Real Estate Law

How to Secure and Protect Your Home

Home is where we unwind and spend time with our families. If you own a home, buying is likely the largest transaction you will ever make in your life. If you rent, you are not likely to have any bigger monthly expenses.

And whether you rent or own, you deserve to feel safe in your home. To better protect you, your loved ones, and your home, however, there are some steps that you will need to take yourself.

Make Sure You Have Insurance Coverage (Renters Too!)

Even if you take every other step in this article, there are no guarantees in life. If you own a home, you will have to have homeowners' insurance as a condition of getting a mortgage.

If you paid cash, there is no requirement that you have homeowners' insurance, but after paying that much, you want to protect your investment.

Be on the lookout for any exclusions in policies that you are reviewing, and be aware of what that could mean if something happens, such as a flood.

There are coverage options for renters too. Many insurance companies offer renters' insurance that will cover the loss of any of your property should your rental home or apartment be broken into or if a natural disaster strikes.

If your claim is denied, you still have rights to appeal and take legal action if necessary.

Physically Securing Your Home

In addition to insurance coverage that can secure your family financially should a break-in occur, there are several steps to can take to make your home safer.

Secure Your Doors and Windows

The entry points into your home deserve the most attention. It is important that every window has a lock on it. If your home has old windows with flimsy locks, consider replacing them with something stronger. There are also locks that allow you to keep windows partially open but still locked, so no one will be able to get through them.

Additionally, make sure every door has a strong deadbolt lock on it, whether it requires a key or a code. Remembering to lock your house at night and when you're gone will go a long way in protecting your valuables.

Install Outdoor Lighting

It's easier to hide in the dark. Installing lighting that illuminates your house and yard will make it a less inviting target. If you are worried about running up an electric bill, you can install motion-sensor lighting, which will only come on when movement is detected.

Hide Your Important Documents

Many of life's most important documents can be very time-consuming and expensive to replace. Keeping your most important documents in a safe deposit box when you do not need them will keep them out of the reach of thieves. These include:

  • Birth certificates
  • Social Security cards
  • Passports
  • Marriage license
  • Tax documents
  • Financial statements

Securing these documents will help protect your family from the ongoing financial harm that thieves can use these documents to inflict on you through identity theft.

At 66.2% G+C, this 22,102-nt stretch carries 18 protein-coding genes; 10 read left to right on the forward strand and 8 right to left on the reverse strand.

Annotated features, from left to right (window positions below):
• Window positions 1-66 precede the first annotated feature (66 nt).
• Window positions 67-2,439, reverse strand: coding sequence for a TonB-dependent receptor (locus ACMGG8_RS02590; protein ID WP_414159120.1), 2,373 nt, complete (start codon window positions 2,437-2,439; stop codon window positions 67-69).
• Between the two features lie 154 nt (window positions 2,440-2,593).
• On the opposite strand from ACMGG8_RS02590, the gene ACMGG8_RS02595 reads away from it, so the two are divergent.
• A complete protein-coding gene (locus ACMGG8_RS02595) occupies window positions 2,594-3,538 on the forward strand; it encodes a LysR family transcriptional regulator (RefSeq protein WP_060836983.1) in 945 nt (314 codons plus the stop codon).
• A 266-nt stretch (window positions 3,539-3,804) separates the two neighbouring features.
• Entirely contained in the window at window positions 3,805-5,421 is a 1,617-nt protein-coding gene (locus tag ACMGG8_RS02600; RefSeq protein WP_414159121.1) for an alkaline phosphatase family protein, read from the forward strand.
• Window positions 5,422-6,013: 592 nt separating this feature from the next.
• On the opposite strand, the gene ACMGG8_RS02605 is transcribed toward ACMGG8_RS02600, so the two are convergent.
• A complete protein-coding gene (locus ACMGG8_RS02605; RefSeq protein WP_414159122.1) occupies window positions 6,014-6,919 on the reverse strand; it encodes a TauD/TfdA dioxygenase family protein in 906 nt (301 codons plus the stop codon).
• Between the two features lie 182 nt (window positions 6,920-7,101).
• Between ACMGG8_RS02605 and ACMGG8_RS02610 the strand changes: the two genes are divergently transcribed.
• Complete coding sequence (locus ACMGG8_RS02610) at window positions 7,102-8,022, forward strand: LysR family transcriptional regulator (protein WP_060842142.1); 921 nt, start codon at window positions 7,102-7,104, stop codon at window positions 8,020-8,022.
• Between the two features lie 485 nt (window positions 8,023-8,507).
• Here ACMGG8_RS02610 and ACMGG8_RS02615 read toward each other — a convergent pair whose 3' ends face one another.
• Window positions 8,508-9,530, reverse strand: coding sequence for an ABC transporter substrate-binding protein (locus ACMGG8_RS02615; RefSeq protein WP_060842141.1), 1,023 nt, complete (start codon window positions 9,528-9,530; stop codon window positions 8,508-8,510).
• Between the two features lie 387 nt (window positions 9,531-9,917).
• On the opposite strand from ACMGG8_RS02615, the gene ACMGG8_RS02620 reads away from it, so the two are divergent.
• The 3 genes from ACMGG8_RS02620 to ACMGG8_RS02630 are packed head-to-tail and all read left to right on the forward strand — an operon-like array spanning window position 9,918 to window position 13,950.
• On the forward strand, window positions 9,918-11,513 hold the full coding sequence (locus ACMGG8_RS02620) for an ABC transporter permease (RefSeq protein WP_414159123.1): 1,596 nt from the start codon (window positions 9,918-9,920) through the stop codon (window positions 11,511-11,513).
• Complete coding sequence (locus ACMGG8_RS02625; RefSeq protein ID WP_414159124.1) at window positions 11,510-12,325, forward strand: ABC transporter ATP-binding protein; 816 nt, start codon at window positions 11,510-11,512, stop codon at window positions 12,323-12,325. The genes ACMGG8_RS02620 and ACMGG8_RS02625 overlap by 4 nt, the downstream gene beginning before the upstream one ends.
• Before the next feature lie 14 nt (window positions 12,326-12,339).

Get to Know Your Neighbors

It truly does take a village. While you don't have to participate in a neighborhood watch group if you don't want to, getting to know the people who live around you will encourage you all to keep an eye on each others homes.

Buy a Security System

There are tons of options out there for choosing a home security system, so there should be some options that fit within your budget. These include:

  • Burglar alarms
  • Doorbell and nanny cameras
  • Mobile phone connectivity so you can check on your home when you're away
  • 24-hour customer service that will also contact authorities when a break-in occurs

For renters, you will want to talk with your landlord about installing a security system. Doing something yourself could cause problems with your lease.

Secure Your Internet Connection

It's also important to remember that thieves don't have to physically break in to your house to get at your belongings. That means doing what you can to keep your internet-enabled devices secure.

You should always secure your home network and consider periodically changing your network password. Also remember to choose difficult passwords for all of your online accounts, which will make it more difficult for people to guess. (Hint: "Password" isn't a good password.)

Make a Plan With Your Family

If you live with anyone, whether family or roommates, you should take the time to talk together about the above steps. Simply making sure someone is always in charge of locking doors and windows when you're leaving the house will go a long way. If you have a security system, make sure everyone knows how it works.

Know Who To Ask for Help

If your children live at home with you, make sure you teach them about dialing 911 and speaking with the police if a break-in occurs. Also, there are companies out there that can look at your house and help you understand where any potential vulnerabilities are.

Pay Attention

While this article covers a lot of ground, it isn't intended to make you paranoid about danger lurking behind every corner. However, break-ins do occur. That means it's important to keep an eye out for unusual or suspicious behavior that you see near your house.